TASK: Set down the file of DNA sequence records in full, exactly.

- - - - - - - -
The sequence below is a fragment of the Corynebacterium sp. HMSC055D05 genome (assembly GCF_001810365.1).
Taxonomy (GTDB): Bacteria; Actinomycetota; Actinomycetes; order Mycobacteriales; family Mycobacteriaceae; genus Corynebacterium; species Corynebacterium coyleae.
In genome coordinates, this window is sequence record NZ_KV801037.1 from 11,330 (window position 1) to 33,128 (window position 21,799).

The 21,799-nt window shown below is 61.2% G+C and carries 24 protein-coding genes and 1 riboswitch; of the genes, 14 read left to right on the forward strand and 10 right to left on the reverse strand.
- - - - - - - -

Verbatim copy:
The sequence below is a fragment of the Corynebacterium sp. HMSC055D05 genome (assembly GCF_001810365.1).
Taxonomy (GTDB): Bacteria; Actinomycetota; Actinomycetes; order Mycobacteriales; family Mycobacteriaceae; genus Corynebacterium; species Corynebacterium coyleae.
In genome coordinates, this window is sequence record NZ_KV801037.1 from 11,330 (window position 1) to 33,128 (window position 21,799).

The 21,799-nt window shown below is 61.2% G+C and carries 24 protein-coding genes and 1 riboswitch; of the genes, 14 read left to right on the forward strand and 10 right to left on the reverse strand.